GREENWICH VILLAGE — Organizers of an elaborate memorial to the 1911 Triangle Shirtwaist Factory fire are facing opposition from the community, just as they got the $1.5 million they need to construct it.
The installation on the corner of the New York University building at Washington Place and Greene Street is meant to memorialize the 146 victims who perished in the blaze on March 25, 105 years ago.
The design features a massive steel panel affixed to the corner of the building, extending to the 8th floor, where the fire began.
It also features a hip-high steel fixture, jutting out from the building about 18 inches, with the names of the victims etched into it.
Though the memorial has been in the works for years, neighbors apparently grew alarmed after Gov. Andrew Cuomo earmarked $1.5 million to build it.
District Leader and Community Board 2 member Terri Cude organized a town hall last month to give the neighbors a chance to speak their minds, and the organizers of the memorial — a group called Remember the Fire Coalition — and the memorial's designers attended.
The designers won a contest a couple of years ago, judged by various architecture and history experts, coalition spokesman Joel Sosinsky said. The neighbors now feel a community member should have been on the panel as well.
Sosinsky said neighbors "have genuine concerns" and that the designers are taking them into consideration to figure out "how we can best address them."
"All of the people who are really most vocal in opposition to this are people who lived there for years and years and years," he said. "I grew up in the city. I’ve seen the city evolve over years, and there are lots of changes that you look at and say, 'Oh my God, when did that happen?'"
Cude said that the town hall opened with comments from Michael Hirsch, an amateur historian who is credited with identifying six previously unnamed victims of the fire.
He opposes the memorial design, Cude said, because he was not consulted on it, and because he feels it is garish, "self-serving" and "piece of art" rather than a memorial.
Other neighbors agreed with Hirsch that the building alone was a better memorial, and also felt that chrome and reflective metal do not fit in with the historic neighborhood and could potentially make neighbors' homes hotter or too bright.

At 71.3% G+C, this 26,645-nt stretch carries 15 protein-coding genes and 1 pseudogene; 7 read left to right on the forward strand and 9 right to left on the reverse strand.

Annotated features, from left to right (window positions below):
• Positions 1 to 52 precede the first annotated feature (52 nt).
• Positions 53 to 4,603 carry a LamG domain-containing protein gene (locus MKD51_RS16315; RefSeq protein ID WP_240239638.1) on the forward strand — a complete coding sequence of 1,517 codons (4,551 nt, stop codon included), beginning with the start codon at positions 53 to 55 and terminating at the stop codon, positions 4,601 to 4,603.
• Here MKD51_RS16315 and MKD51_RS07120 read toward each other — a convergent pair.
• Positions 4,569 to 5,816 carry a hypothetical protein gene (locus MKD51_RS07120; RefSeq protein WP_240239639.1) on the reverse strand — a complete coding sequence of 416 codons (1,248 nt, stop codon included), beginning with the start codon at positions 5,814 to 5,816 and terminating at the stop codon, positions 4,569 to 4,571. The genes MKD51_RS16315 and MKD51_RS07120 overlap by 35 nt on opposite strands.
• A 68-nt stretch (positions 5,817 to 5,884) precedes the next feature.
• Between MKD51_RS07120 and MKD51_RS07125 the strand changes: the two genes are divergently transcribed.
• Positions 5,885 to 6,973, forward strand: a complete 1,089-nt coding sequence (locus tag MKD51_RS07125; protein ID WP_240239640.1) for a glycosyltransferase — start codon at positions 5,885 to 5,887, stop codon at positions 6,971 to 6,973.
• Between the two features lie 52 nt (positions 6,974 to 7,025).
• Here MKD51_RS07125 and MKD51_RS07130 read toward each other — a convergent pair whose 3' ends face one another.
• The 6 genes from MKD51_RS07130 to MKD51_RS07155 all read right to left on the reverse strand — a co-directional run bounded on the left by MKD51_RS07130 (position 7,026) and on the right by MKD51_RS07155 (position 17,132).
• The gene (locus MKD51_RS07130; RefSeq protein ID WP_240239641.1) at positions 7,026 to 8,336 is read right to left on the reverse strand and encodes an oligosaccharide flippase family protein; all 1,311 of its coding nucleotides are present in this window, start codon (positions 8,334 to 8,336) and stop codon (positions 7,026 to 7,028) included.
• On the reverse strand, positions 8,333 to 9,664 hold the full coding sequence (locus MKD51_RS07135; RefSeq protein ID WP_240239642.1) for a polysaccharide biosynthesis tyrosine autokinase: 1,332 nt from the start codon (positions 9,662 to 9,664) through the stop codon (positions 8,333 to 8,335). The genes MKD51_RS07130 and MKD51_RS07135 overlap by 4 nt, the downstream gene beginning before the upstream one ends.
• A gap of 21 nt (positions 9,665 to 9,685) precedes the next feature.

A local neighborhood poll was conducted and three alternatives were suggested, Cude said: using the funds to repair or replace the cobblestones on Greene Street, creative a scholarship to NYU in memory of the victims, and installing a memorial plaque with the victims' names on the building.
The Coalition and the memorial designers will have to go before the Landmarks Preservation Commission to get the design approved. Sosinsky said they are still working on their presentation.
After they put in their application with the LPC, they'll have to go before Community Board 2's landmarks committee at a public meeting where the neighbors can express their opinions. Cude said she also hopes to plan another meeting for the public before that.
"The community, they live with it every day," she said. "Most of the people come [to the memorial] once a year. The community needs to be carefully listened to."
The memorial event on Wednesday is scheduled for 11:30 a.m. at the corner of Washington Place and Greene Street, on the east side of Washington Square Park. New York State Labor Commissioner Roberta Reardon, several labor groups, representatives of the FDNY and public school students are expected to be in attendance.
The ceremony will feature "musical tributes, reflections by family members of victims [and] testimony from workers who are still fighting for their rights," according to an email blast by the AFL-CIO. There will also be the annual reading of the names of all of the victims, and a tribute from the FDNY, the email said.
The AFL-CIO said this year's event is "especially significant" due to Cuomo's $1.5 million grant.
Sosinsky said the Coalition still needs to raise more money, however, because of an agreement with New York University — the owner of the building — that the coalition will establish an endowment to pay for the maintenance of the memorial.
He estimates that will cost $1 million.